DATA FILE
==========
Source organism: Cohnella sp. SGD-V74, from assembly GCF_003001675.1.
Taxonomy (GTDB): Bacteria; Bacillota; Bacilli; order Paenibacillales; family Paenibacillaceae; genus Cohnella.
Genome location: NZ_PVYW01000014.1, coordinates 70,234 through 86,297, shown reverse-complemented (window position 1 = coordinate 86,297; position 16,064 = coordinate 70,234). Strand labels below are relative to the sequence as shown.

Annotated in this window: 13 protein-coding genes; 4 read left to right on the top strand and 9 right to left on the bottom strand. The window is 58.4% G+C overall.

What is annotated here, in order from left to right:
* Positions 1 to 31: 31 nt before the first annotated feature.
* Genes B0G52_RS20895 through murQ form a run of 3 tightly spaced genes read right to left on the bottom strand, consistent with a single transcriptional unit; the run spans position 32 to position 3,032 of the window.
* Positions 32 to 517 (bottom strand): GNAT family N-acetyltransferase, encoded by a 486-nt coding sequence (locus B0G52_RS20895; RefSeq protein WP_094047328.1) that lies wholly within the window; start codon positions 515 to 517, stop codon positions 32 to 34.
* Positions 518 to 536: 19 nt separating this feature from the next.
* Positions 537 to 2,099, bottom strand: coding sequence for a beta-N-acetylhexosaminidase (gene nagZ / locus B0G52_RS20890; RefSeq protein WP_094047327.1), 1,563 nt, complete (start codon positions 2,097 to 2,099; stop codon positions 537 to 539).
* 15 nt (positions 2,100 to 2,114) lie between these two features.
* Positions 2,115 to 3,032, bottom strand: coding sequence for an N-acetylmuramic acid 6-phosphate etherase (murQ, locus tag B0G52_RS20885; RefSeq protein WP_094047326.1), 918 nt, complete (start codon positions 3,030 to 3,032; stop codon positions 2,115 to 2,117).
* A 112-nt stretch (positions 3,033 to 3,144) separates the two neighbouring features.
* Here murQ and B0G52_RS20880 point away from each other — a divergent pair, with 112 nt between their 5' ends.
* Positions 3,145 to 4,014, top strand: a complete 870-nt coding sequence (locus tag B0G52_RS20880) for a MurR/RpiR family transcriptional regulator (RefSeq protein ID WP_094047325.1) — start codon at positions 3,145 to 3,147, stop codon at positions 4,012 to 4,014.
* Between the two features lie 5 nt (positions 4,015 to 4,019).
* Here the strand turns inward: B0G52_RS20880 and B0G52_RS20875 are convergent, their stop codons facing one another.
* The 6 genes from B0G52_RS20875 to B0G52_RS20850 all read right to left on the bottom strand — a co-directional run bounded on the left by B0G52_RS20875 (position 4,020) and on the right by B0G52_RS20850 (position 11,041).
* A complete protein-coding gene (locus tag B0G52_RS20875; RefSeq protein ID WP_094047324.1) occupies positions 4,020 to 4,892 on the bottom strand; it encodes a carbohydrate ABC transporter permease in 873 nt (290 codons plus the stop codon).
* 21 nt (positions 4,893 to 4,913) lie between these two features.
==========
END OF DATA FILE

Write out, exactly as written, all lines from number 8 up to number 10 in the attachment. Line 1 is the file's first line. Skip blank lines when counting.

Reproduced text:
* Positions 32 to 517 (bottom strand): GNAT family N-acetyltransferase, encoded by a 486-nt coding sequence (locus B0G52_RS20895; RefSeq protein WP_094047328.1) that lies wholly within the window; start codon positions 515 to 517, stop codon positions 32 to 34.
* Positions 518 to 536: 19 nt separating this feature from the next.
* Positions 537 to 2,099, bottom strand: coding sequence for a beta-N-acetylhexosaminidase (gene nagZ / locus B0G52_RS20890; RefSeq protein WP_094047327.1), 1,563 nt, complete (start codon positions 2,097 to 2,099; stop codon positions 537 to 539).